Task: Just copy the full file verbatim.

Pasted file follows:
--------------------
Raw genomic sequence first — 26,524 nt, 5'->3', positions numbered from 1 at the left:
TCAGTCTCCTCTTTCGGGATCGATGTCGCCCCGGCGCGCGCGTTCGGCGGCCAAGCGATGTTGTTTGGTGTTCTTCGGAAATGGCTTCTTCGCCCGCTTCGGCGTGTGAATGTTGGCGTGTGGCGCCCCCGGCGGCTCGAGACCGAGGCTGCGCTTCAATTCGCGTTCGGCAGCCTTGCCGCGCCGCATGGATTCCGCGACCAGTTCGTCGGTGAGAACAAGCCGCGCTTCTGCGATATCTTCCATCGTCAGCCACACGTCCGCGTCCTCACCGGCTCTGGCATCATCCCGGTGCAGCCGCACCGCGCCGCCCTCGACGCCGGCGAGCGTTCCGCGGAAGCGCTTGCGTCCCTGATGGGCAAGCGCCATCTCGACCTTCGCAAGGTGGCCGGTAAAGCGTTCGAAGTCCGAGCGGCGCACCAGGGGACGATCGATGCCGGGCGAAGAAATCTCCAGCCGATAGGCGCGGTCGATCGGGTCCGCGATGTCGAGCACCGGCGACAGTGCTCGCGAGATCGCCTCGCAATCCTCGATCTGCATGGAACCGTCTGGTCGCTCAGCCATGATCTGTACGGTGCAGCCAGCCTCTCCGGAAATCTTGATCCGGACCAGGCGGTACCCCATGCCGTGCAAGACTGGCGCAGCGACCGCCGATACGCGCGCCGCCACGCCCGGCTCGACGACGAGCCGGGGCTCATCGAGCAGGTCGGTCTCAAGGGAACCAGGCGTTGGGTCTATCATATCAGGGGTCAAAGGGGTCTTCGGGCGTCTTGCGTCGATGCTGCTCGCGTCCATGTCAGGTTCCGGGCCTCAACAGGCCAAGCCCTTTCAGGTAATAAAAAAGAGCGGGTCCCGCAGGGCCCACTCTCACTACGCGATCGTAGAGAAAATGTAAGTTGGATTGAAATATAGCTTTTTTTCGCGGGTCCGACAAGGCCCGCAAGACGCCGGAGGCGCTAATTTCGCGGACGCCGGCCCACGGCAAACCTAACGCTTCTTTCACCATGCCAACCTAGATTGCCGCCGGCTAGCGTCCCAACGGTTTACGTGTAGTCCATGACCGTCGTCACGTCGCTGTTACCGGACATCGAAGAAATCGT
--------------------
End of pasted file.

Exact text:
Raw genomic sequence first — 26,524 nt, 5'->3', positions numbered from 1 at the left:
TCAGTCTCCTCTTTCGGGATCGATGTCGCCCCGGCGCGCGCGTTCGGCGGCCAAGCGATGTTGTTTGGTGTTCTTCGGAAATGGCTTCTTCGCCCGCTTCGGCGTGTGAATGTTGGCGTGTGGCGCCCCCGGCGGCTCGAGACCGAGGCTGCGCTTCAATTCGCGTTCGGCAGCCTTGCCGCGCCGCATGGATTCCGCGACCAGTTCGTCGGTGAGAACAAGCCGCGCTTCTGCGATATCTTCCATCGTCAGCCACACGTCCGCGTCCTCACCGGCTCTGGCATCATCCCGGTGCAGCCGCACCGCGCCGCCCTCGACGCCGGCGAGCGTTCCGCGGAAGCGCTTGCGTCCCTGATGGGCAAGCGCCATCTCGACCTTCGCAAGGTGGCCGGTAAAGCGTTCGAAGTCCGAGCGGCGCACCAGGGGACGATCGATGCCGGGCGAAGAAATCTCCAGCCGATAGGCGCGGTCGATCGGGTCCGCGATGTCGAGCACCGGCGACAGTGCTCGCGAGATCGCCTCGCAATCCTCGATCTGCATGGAACCGTCTGGTCGCTCAGCCATGATCTGTACGGTGCAGCCAGCCTCTCCGGAAATCTTGATCCGGACCAGGCGGTACCCCATGCCGTGCAAGACTGGCGCAGCGACCGCCGATACGCGCGCCGCCACGCCCGGCTCGACGACGAGCCGGGGCTCATCGAGCAGGTCGGTCTCAAGGGAACCAGGCGTTGGGTCTATCATATCAGGGGTCAAAGGGGTCTTCGGGCGTCTTGCGTCGATGCTGCTCGCGTCCATGTCAGGTTCCGGGCCTCAACAGGCCAAGCCCTTTCAGGTAATAAAAAAGAGCGGGTCCCGCAGGGCCCACTCTCACTACGCGATCGTAGAGAAAATGTAAGTTGGATTGAAATATAGCTTTTTTTCGCGGGTCCGACAAGGCCCGCAAGACGCCGGAGGCGCTAATTTCGCGGACGCCGGCCCACGGCAAACCTAACGCTTCTTTCACCATGCCAACCTAGATTGCCGCCGGCTAGCGTCCCAACGGTTTACGTGTAGTCCATGACCGTCGTCACGTCGCTGTTACCGGACATCGAAGAAATCGT